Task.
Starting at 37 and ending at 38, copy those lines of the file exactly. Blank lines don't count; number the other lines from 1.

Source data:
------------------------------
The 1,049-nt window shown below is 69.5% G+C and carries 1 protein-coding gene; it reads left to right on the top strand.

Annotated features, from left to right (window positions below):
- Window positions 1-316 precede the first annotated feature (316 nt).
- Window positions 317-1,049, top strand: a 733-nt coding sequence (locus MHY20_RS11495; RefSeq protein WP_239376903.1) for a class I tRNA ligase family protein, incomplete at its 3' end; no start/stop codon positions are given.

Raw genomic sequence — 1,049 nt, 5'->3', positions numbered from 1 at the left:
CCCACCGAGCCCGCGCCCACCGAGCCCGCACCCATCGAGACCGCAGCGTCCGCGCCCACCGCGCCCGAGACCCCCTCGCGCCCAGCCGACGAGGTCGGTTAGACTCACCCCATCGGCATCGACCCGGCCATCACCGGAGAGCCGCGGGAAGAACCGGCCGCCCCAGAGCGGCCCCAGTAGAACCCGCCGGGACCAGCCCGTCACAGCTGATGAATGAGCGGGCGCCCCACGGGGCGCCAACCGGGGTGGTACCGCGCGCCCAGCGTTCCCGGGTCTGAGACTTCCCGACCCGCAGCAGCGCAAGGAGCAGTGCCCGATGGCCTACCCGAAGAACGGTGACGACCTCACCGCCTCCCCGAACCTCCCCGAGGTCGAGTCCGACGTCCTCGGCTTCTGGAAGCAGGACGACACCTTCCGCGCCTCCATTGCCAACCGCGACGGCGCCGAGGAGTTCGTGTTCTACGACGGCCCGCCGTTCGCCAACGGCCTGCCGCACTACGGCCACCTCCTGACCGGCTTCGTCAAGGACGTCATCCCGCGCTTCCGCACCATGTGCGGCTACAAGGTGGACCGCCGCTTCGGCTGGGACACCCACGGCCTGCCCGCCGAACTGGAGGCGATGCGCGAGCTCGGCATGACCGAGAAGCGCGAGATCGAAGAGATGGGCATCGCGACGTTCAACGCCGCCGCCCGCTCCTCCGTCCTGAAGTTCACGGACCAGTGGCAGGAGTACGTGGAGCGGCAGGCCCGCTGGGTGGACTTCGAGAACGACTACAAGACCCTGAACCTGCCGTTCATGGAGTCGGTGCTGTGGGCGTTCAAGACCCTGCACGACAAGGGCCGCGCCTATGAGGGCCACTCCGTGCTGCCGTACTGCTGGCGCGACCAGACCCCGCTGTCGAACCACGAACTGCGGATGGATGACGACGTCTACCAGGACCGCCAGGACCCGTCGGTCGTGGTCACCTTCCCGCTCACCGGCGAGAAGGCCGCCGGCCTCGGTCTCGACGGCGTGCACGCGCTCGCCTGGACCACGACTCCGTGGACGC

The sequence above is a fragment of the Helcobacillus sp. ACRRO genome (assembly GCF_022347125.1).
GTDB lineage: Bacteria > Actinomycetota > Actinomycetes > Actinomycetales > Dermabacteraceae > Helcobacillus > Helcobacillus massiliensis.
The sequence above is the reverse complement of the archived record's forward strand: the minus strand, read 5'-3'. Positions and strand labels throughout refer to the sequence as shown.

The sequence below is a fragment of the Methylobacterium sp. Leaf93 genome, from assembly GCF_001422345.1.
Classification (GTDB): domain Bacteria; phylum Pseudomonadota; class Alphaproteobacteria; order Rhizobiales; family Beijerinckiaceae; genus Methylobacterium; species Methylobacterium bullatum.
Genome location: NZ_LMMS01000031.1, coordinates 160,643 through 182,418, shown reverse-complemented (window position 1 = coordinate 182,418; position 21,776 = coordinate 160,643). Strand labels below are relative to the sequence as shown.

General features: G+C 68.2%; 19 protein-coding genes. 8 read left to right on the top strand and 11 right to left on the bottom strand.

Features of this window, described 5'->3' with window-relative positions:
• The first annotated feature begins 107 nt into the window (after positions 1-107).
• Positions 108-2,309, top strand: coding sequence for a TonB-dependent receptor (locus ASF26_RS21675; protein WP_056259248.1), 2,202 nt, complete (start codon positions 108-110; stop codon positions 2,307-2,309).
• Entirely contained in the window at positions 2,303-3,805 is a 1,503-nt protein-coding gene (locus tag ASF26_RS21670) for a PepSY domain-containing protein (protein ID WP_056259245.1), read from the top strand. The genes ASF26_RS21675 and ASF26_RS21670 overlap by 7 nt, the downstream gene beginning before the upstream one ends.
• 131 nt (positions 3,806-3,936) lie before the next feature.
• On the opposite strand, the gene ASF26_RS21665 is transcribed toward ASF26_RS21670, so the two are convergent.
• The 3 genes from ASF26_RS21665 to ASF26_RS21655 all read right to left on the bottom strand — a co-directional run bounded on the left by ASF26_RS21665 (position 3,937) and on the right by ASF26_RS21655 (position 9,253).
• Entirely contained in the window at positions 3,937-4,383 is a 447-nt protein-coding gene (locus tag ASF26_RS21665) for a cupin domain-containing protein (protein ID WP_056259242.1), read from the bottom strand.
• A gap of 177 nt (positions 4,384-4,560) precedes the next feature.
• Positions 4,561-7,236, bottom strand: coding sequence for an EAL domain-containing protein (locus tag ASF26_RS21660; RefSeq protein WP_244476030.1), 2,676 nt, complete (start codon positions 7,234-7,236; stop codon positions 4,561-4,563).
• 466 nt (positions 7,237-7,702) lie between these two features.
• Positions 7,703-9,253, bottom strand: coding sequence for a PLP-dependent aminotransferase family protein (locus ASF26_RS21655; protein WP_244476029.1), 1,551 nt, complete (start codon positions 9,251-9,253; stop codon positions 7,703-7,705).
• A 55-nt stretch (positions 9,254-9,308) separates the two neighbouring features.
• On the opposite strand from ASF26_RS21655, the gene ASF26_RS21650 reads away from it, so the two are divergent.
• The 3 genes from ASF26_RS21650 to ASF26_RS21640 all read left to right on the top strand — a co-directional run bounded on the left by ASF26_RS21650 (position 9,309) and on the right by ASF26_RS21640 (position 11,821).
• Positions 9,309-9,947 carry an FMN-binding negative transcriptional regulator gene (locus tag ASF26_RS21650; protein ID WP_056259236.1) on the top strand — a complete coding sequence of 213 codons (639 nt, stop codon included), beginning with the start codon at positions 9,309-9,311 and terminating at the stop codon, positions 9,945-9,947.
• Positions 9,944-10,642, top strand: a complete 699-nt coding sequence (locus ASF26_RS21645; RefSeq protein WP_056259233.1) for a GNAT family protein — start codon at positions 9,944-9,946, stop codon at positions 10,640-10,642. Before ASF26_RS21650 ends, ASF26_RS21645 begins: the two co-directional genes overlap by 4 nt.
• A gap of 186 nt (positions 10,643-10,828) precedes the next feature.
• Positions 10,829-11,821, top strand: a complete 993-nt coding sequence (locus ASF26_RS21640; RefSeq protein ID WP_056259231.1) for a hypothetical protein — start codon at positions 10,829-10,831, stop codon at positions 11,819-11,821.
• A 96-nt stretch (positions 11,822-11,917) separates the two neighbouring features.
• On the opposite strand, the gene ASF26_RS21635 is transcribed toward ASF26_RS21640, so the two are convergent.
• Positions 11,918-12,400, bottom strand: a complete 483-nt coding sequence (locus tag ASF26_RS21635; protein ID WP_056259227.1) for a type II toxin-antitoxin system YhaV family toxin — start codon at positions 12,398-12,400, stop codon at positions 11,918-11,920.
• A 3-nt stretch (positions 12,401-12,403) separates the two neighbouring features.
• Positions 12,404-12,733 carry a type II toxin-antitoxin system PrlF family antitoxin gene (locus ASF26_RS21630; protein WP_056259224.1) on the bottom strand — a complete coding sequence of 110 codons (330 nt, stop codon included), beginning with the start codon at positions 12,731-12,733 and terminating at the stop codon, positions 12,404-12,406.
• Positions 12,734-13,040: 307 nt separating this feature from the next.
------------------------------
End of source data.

• Positions 12,404-12,733 carry a type II toxin-antitoxin system PrlF family antitoxin gene (locus ASF26_RS21630; protein WP_056259224.1) on the bottom strand — a complete coding sequence of 110 codons (330 nt, stop codon included), beginning with the start codon at positions 12,731-12,733 and terminating at the stop codon, positions 12,404-12,406.
• Positions 12,734-13,040: 307 nt separating this feature from the next.